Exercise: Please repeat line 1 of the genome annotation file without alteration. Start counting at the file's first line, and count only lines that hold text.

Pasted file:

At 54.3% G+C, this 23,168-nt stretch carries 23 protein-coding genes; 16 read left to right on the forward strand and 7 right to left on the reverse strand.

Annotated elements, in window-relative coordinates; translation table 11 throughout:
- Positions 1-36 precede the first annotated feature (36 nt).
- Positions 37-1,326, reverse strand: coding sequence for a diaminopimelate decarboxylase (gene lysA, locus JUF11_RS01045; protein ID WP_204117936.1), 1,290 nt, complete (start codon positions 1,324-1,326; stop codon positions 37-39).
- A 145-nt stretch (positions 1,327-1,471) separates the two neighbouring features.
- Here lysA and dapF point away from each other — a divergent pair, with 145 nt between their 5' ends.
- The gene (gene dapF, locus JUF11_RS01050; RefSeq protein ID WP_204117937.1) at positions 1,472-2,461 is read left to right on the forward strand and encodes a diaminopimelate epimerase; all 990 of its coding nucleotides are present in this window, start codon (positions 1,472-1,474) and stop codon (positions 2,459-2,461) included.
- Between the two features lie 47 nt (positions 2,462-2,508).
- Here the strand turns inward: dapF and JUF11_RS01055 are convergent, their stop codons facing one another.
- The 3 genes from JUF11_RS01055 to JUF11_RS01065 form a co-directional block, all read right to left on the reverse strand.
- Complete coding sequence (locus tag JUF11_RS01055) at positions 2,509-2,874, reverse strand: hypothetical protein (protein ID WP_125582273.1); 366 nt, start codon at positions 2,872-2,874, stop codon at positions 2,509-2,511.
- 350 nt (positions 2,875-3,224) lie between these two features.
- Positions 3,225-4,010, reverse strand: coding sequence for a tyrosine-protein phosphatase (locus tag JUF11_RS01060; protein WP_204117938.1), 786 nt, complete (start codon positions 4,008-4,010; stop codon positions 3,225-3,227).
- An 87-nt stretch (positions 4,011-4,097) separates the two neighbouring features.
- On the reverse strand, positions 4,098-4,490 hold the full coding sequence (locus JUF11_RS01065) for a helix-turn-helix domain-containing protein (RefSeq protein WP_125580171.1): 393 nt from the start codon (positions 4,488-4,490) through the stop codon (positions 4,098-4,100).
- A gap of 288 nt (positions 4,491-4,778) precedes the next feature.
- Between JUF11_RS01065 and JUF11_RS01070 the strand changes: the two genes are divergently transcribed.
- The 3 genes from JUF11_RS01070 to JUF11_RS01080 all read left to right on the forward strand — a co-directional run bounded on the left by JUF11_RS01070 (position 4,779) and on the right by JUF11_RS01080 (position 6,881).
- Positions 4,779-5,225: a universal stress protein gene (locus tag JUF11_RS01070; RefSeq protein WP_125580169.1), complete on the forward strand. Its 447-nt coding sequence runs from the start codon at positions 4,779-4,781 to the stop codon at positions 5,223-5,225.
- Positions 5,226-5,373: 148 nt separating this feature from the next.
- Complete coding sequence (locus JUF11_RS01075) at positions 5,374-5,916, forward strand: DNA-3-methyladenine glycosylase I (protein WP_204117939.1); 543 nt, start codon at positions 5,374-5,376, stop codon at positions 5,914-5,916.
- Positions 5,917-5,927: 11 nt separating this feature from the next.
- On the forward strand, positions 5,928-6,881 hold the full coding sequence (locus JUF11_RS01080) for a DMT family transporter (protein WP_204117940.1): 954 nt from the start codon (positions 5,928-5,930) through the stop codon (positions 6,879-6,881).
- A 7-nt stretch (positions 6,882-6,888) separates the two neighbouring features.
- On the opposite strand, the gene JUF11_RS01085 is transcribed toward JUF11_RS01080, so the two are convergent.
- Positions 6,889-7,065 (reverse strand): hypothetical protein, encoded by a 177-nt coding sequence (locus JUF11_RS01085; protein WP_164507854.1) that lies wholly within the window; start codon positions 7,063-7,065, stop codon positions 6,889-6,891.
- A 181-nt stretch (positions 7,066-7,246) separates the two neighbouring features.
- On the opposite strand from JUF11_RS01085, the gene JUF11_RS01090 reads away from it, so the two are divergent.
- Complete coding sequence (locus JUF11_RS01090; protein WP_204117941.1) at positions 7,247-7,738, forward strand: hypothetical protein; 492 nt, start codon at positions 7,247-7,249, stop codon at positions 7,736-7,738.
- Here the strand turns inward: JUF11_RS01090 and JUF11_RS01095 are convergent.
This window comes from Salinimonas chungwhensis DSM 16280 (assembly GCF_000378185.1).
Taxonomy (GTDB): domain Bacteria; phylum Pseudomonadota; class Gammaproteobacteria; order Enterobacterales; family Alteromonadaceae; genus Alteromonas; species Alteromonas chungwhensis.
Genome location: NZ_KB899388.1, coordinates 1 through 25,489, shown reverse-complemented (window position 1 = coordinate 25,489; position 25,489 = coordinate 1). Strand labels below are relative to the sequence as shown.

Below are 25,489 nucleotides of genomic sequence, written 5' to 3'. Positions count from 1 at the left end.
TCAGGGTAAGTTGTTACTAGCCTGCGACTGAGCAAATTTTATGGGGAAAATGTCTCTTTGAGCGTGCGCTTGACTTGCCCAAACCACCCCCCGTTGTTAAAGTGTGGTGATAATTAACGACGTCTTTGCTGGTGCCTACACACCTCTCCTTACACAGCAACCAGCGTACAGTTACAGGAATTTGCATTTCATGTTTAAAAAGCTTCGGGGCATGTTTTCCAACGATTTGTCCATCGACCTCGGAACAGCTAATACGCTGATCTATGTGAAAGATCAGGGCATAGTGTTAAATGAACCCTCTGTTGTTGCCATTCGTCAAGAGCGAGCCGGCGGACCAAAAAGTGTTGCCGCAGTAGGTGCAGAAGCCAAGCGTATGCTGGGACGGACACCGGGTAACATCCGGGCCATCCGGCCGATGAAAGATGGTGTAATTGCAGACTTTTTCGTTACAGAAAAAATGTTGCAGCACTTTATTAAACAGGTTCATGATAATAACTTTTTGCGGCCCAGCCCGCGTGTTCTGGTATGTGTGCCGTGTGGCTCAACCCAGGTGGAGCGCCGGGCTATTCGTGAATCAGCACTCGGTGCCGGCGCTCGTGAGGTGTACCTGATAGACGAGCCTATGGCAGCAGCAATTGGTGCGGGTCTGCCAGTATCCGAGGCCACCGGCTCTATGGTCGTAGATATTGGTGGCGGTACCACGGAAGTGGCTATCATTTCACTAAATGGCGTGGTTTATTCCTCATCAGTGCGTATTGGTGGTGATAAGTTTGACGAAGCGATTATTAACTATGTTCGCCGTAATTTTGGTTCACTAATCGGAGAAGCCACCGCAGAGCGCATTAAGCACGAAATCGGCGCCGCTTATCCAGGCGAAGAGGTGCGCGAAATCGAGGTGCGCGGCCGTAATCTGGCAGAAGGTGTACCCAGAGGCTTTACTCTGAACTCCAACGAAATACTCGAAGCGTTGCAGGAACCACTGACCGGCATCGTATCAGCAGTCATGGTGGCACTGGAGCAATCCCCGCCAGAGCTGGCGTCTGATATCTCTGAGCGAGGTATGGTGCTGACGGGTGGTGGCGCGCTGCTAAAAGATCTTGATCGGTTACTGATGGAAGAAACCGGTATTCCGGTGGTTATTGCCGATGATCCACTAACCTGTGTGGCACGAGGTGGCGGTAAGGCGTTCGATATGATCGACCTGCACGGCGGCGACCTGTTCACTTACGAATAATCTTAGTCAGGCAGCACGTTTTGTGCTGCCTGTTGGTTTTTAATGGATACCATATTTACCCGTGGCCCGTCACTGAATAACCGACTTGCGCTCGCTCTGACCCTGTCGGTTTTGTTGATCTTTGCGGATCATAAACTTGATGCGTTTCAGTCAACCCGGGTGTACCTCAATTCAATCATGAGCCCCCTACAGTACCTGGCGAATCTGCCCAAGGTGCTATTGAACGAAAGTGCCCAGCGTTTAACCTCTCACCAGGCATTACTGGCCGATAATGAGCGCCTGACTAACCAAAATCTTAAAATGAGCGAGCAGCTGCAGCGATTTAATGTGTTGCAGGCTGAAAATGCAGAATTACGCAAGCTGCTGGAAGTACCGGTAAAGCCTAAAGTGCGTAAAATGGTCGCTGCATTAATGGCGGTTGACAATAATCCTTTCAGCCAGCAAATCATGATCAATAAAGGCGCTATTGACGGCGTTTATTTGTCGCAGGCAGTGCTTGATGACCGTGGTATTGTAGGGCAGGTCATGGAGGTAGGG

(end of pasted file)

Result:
At 54.3% G+C, this 23,168-nt stretch carries 23 protein-coding genes; 16 read left to right on the forward strand and 7 right to left on the reverse strand.